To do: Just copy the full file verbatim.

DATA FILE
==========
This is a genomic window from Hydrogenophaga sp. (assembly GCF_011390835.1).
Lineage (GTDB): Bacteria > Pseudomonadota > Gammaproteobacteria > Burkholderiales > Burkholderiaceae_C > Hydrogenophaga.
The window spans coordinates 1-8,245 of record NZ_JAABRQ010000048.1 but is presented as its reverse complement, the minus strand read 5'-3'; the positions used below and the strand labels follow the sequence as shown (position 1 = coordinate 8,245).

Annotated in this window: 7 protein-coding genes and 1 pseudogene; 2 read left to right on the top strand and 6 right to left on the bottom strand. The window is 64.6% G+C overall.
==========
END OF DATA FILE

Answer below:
This is a genomic window from Hydrogenophaga sp. (assembly GCF_011390835.1).
Lineage (GTDB): Bacteria > Pseudomonadota > Gammaproteobacteria > Burkholderiales > Burkholderiaceae_C > Hydrogenophaga.
The window spans coordinates 1-8,245 of record NZ_JAABRQ010000048.1 but is presented as its reverse complement, the minus strand read 5'-3'; the positions used below and the strand labels follow the sequence as shown (position 1 = coordinate 8,245).

Annotated in this window: 7 protein-coding genes and 1 pseudogene; 2 read left to right on the top strand and 6 right to left on the bottom strand. The window is 64.6% G+C overall.